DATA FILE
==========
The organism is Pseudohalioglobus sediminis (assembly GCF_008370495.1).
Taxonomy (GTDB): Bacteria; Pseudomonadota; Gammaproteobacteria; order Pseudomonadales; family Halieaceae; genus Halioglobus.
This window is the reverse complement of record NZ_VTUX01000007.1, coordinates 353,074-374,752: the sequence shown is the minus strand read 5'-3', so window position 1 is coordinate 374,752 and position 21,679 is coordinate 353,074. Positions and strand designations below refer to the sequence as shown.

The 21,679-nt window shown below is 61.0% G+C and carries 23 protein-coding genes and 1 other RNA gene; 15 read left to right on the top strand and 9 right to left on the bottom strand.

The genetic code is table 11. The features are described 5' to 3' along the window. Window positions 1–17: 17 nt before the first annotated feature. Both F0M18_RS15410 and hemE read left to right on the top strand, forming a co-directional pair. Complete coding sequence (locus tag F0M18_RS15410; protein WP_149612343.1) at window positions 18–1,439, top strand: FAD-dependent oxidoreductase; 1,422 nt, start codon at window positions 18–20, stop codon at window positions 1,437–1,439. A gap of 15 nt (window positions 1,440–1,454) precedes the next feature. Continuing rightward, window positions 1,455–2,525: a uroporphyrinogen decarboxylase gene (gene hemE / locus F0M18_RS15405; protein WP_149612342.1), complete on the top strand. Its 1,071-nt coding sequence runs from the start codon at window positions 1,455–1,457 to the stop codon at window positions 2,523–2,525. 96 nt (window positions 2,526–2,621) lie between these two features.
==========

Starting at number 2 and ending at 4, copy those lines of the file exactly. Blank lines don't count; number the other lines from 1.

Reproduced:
Taxonomy (GTDB): Bacteria; Pseudomonadota; Gammaproteobacteria; order Pseudomonadales; family Halieaceae; genus Halioglobus.
This window is the reverse complement of record NZ_VTUX01000007.1, coordinates 353,074-374,752: the sequence shown is the minus strand read 5'-3', so window position 1 is coordinate 374,752 and position 21,679 is coordinate 353,074. Positions and strand designations below refer to the sequence as shown.

The 21,679-nt window shown below is 61.0% G+C and carries 23 protein-coding genes and 1 other RNA gene; 15 read left to right on the top strand and 9 right to left on the bottom strand.